• Corner-cutting deeply ingrained in Chinese business culture, with no government regulatory enforcement.
  • Bad incentives.

He has a Slide Show to back this up.

Other consequences

Decline in breastfeeding.  Rates of breastfeeding in China are declining.  Do Western infant formula companies have anything to do with this?

Environmental Pollution.  I was at an agriculture meeting in New Zealand a few years ago and got an earful about what it means to convert a sheep-growing country to one focused on dairy cattle: pristine to polluted.

Alas, the externalized costs of globalization.

Aug 9 2013

Weekend mystery: Where did the GM wheat come from?

Nature Magazine has a piece on the intense search for the source of the unapproved genetically modified wheat that turned up in an Oregon field.  The wheat turns out to be a test strain developed and planted by Monsanto some years ago.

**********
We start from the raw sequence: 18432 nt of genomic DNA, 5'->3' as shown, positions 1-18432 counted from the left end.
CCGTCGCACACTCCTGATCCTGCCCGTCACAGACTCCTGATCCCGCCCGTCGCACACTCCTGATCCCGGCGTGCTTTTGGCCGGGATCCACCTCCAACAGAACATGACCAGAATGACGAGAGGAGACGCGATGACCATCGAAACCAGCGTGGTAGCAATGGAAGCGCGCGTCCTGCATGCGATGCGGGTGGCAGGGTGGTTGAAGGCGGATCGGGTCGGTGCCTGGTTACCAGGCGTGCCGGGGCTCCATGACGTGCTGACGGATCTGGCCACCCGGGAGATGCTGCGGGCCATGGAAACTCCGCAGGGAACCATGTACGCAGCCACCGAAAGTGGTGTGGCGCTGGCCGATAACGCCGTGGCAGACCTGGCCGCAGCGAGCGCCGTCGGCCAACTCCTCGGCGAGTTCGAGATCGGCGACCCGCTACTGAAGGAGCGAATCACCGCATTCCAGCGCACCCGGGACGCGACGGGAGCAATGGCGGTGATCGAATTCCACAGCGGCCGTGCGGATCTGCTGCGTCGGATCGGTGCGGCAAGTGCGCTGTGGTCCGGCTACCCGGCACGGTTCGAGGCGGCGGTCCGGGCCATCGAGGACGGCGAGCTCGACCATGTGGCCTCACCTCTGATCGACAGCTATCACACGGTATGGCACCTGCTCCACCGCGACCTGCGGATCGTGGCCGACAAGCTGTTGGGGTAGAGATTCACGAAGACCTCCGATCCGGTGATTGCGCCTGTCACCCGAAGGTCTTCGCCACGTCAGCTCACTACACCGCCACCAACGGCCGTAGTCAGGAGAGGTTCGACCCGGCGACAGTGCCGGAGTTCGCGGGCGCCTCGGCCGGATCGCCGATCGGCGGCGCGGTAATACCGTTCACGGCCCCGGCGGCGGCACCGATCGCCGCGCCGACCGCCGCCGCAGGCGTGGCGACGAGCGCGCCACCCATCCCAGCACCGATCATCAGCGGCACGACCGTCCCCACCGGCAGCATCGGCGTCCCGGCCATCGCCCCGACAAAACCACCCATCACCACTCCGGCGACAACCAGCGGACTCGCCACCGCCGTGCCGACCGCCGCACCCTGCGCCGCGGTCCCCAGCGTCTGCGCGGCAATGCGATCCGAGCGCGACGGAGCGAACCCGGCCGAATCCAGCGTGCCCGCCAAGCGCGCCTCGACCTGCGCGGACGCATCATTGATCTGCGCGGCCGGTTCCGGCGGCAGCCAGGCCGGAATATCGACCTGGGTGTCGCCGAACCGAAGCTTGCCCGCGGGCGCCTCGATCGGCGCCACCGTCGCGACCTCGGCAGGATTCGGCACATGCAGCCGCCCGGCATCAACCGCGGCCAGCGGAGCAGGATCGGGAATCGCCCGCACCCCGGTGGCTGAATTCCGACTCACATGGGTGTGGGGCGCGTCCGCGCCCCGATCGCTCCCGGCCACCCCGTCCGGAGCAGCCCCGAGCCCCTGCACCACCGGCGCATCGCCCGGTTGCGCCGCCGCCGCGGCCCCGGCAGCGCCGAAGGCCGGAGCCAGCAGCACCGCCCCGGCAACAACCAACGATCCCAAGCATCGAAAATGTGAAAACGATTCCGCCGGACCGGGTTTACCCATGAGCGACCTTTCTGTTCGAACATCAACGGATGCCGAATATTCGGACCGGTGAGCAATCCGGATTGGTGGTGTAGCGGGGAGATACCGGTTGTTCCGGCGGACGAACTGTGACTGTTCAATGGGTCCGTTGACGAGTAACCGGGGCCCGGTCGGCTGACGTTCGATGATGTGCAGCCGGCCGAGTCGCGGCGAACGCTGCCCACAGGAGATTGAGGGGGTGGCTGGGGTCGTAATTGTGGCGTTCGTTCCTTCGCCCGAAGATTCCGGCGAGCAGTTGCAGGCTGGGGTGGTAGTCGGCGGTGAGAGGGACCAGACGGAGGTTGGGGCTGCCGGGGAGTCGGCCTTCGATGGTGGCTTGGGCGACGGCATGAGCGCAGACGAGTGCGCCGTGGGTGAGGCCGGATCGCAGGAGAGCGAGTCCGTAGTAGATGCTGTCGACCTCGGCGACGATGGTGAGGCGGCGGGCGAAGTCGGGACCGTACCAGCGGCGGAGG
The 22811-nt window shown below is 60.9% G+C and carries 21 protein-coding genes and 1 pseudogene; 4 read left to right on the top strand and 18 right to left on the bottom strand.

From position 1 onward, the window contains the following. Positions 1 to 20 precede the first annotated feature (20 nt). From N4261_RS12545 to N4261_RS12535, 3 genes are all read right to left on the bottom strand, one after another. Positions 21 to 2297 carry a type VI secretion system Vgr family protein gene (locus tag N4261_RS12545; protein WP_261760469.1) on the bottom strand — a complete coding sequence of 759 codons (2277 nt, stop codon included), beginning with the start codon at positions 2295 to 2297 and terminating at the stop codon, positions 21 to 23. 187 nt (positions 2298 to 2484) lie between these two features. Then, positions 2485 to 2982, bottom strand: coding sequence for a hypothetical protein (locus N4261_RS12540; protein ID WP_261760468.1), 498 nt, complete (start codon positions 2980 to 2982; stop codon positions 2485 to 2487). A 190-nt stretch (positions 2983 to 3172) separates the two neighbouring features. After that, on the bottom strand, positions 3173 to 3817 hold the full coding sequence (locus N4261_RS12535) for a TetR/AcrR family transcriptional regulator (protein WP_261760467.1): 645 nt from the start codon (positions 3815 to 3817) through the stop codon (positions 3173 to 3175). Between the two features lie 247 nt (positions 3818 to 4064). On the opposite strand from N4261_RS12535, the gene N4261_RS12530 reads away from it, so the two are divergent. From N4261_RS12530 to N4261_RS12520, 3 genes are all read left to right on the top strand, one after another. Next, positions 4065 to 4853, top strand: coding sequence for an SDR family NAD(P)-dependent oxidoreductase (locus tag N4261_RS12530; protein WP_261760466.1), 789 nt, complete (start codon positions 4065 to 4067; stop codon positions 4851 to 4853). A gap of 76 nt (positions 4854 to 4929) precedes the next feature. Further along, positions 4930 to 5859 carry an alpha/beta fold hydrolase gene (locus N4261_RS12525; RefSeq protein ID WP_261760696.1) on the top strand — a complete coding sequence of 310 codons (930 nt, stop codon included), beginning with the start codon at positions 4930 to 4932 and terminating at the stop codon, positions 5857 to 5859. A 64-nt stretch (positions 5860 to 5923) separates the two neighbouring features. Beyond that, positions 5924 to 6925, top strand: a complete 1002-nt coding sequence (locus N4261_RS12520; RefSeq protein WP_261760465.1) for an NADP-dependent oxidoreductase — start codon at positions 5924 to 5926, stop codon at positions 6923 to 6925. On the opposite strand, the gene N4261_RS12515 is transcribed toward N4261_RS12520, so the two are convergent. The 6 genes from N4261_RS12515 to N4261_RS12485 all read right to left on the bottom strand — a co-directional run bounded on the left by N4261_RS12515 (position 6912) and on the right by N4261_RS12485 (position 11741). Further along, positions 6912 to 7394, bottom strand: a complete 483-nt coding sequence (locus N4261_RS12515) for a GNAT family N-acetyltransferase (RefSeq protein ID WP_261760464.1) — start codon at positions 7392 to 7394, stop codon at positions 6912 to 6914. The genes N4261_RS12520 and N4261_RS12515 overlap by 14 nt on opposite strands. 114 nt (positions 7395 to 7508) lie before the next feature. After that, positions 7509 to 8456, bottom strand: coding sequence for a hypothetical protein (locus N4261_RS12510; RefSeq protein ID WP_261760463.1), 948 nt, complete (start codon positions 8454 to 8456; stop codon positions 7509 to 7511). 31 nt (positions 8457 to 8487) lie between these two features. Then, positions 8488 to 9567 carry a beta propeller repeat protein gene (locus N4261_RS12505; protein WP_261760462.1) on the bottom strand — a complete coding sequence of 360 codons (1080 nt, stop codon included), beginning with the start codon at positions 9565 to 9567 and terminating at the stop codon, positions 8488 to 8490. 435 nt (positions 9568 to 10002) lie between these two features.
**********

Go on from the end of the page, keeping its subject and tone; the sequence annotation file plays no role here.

No GM wheat has as yet been permitted to be planted.

Monsanto says the GM wheat must have gotten into the field by sabotage.

But the real mystery is why it hasn’t turned up in more places, as this map of Monsanto test plantings shows.

 

Aug 6 2013

Good news: FDA issues rules for a gluten-free claim on food packages

In what will surely be good news to people with celiac disease and other problems related to gluten intolerance, the FDA has just issued a final rule for defining foods as “gluten-free.”

This, after nine years of work on this issue (see timeline below).